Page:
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Beauceron Facts

The Beauceron is a guard dog and herding dog breed falling into the working dog category whose origins lie in the plains of Northern France. The Beauceron is also known as Berger de Beauce or Bas Rouge.

Beauceron Facts: History

A French herding breed known for centuries in western Europe, the Beauceron is noted as one of the breeds used to create the Doberman Pinscher. The regional name is somewhat misleading: the breed was found throughout northern France, rather than just in the Beauce region. Although quite different in appearance, the Beauceron and the long-haired sheep dog, the Briard, stem from similar ancestral stock, sharing the trait of double dewclaws on the hind legs. Both were used to herd sheep and cattle. Like the Beauceron, the Briard is found throughout northern France, and despite implications from its name, also did not come exclusively from the Brie region.

Beauceron Facts

In 1809, Abbé Rozier wrote an article on these French herding dogs, in which he described the differences in type and used the terms Berger de Brie and Berger de Beauce.

In 1893, the veterinarian Paul Megnin differentiated between the long-haired Berger de la Brie and the short-haired Berger de Beauce. He defined the standard of the breed, with the assistance of M. Emmanuel Ball. In 1922, the Club des Amis du Beauceron was formed under the guidance of Dr. Megnin.

In 2008, the Beauceron made its debut in the Westminster Kennel Club Dog Show.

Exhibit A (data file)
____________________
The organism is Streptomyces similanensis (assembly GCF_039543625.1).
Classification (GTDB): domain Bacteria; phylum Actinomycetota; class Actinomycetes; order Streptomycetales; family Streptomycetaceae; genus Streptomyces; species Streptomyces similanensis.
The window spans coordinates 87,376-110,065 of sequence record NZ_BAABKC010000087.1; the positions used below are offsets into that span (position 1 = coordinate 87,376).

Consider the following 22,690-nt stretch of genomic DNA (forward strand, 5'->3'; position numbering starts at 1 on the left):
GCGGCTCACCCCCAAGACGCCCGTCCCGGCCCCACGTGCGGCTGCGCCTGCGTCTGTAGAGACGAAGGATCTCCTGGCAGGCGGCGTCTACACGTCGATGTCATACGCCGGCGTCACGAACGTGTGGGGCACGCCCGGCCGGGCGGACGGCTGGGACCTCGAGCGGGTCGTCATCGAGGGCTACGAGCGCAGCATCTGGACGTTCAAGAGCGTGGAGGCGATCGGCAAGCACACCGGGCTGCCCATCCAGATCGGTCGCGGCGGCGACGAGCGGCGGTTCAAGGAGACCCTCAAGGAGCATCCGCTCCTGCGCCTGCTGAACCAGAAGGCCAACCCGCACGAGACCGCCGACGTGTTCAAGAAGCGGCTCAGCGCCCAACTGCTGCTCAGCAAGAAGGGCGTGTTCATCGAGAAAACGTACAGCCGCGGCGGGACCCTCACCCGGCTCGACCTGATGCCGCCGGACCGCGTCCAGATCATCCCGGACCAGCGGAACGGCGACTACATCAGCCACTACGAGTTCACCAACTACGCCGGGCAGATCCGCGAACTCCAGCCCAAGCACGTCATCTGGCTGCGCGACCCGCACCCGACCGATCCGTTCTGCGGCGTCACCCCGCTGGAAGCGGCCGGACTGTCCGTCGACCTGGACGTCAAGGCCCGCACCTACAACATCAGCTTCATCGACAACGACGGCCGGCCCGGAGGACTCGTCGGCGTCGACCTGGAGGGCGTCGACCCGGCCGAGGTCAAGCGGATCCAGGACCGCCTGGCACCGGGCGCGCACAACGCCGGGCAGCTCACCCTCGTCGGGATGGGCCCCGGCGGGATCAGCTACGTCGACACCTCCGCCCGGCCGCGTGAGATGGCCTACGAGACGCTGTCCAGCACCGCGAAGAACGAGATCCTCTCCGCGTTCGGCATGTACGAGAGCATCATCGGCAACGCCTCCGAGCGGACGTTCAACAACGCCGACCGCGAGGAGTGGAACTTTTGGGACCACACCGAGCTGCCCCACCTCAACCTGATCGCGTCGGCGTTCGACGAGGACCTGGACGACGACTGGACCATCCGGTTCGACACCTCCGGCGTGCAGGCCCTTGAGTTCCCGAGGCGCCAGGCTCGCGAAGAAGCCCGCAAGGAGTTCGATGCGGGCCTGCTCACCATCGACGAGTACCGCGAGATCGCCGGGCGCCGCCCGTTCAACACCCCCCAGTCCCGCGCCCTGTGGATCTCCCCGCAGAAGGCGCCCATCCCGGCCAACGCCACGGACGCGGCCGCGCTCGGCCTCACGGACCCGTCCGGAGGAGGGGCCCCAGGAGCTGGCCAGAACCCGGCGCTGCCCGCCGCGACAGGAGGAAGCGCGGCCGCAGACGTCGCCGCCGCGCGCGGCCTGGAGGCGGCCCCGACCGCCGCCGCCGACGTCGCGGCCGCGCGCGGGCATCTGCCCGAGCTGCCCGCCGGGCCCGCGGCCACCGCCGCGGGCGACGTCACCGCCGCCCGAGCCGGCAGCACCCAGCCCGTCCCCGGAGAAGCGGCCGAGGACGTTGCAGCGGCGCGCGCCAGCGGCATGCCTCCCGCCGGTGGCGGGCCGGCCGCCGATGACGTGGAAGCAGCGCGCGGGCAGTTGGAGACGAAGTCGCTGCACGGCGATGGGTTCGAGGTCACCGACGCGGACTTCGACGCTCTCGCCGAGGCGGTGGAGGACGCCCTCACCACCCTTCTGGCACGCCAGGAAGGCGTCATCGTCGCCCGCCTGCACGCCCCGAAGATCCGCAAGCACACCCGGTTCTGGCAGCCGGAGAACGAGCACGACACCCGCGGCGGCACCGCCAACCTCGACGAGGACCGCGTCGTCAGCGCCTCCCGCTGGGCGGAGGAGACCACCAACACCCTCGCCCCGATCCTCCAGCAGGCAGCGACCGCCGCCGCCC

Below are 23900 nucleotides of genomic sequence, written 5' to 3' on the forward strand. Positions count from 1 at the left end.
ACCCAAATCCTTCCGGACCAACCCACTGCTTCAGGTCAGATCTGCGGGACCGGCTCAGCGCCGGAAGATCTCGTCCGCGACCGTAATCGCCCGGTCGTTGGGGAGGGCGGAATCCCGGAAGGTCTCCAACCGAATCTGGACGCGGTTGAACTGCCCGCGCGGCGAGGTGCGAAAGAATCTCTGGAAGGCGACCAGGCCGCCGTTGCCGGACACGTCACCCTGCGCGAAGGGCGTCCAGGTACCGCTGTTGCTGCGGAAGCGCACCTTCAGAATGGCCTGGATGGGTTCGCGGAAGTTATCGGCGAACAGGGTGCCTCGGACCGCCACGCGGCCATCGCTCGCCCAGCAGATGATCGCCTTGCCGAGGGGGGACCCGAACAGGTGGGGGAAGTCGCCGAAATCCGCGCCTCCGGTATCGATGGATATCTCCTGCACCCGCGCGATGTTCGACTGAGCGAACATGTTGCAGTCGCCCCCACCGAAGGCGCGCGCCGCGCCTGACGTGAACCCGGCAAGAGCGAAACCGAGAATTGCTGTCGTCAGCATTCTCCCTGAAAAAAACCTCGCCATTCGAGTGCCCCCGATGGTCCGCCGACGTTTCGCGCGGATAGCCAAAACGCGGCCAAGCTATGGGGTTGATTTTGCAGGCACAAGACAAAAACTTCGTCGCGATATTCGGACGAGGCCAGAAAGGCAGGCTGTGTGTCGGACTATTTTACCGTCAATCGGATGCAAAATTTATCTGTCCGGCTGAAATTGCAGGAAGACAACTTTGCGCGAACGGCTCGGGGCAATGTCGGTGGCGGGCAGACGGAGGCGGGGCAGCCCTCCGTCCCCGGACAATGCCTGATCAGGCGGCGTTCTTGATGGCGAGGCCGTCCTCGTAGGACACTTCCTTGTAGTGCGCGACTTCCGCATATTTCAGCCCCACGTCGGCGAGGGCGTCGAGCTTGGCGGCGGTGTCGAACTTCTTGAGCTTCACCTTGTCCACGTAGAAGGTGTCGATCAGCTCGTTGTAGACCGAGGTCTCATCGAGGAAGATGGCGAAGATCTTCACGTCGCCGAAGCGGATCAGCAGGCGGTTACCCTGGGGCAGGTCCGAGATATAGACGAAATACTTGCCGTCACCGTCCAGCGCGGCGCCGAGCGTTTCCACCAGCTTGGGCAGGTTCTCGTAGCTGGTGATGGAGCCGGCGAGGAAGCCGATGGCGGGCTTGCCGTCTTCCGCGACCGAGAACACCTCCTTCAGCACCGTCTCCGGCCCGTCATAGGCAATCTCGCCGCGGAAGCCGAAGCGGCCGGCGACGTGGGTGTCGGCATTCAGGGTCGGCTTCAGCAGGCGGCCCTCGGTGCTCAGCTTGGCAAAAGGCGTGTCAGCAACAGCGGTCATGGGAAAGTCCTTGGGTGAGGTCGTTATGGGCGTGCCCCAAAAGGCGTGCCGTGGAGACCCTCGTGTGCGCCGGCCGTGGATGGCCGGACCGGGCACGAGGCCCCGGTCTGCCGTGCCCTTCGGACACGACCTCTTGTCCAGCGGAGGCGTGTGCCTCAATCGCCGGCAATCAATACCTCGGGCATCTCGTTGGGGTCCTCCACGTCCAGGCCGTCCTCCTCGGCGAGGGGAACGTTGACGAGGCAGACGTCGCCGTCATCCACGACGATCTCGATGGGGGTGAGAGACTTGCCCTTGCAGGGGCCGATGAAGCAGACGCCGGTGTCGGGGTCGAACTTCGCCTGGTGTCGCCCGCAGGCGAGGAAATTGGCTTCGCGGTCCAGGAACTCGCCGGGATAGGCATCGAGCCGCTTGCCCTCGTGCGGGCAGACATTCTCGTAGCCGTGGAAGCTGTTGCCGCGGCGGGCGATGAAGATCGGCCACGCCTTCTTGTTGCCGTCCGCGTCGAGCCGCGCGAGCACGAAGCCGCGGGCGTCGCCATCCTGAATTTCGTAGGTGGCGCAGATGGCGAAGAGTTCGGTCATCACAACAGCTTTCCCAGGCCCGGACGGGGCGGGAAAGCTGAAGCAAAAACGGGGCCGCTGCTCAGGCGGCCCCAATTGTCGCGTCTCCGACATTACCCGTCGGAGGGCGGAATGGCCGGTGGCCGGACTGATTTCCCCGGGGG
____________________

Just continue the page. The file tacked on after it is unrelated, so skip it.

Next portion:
A versatile breed, the Bas Rouge is used to both guard and herd sheep and cattle. It was once very useful against wolves, now long gone from northern France. The breed served in both world wars as messenger dog, supply transport dog, land mine detection dog, search dog, police dog and rescue dog.

Beauceron Facts: Temperament

The Beauceron is a confident, smart, strong-willed dog. He is protective of his family and territory, and usually reserved with strangers. He is easily trained, but often shows his independent side. Though self-assured, the Beauceron should not be aggressive. He is gentle, but fearless.

The Beauceron is loyal to his people. When he is raised with children, he can be good with them. Don’t forget that he is a herding breed and might chase or nip at children. This should never be permitted. He is best suited to a family with older children who can understand how to treat him with respect.

It’s almost impossible to wear out a Beauceron. Choose this breed only if you are a high-energy person yourself who enjoys active daily exercise such as running, bicycling, and hiking and can take your dog with you. He’s also well suited to just about any dog sport, including agility, flyball, herding, obedience, rally, search and rescue, and tracking. A bored Beauceron is a destructive Beauceron.

Begin socialization and training early to make the most of the Beauceron’s intelligence, rapid learning ability, and drive. Use positive reinforcement techniques such as praise, play, and food rewards. Remember that he is an independent thinker. Be prepared for him to push back when you ask him to do something, testing whether you really mean what you say. It’s essential to be firm, fair, and consistent. Never use harsh treatment or force.

Beauceron Facts: Health

Beauceron’s are generally healthy dogs but it is important to keep an eye out for allergies and dermatomyositis, an inflammatory condition that can affect the skin, muscles, blood vessels and fat. They may also be prone to gastric torsion.

Beauceron Facts: Online Resources

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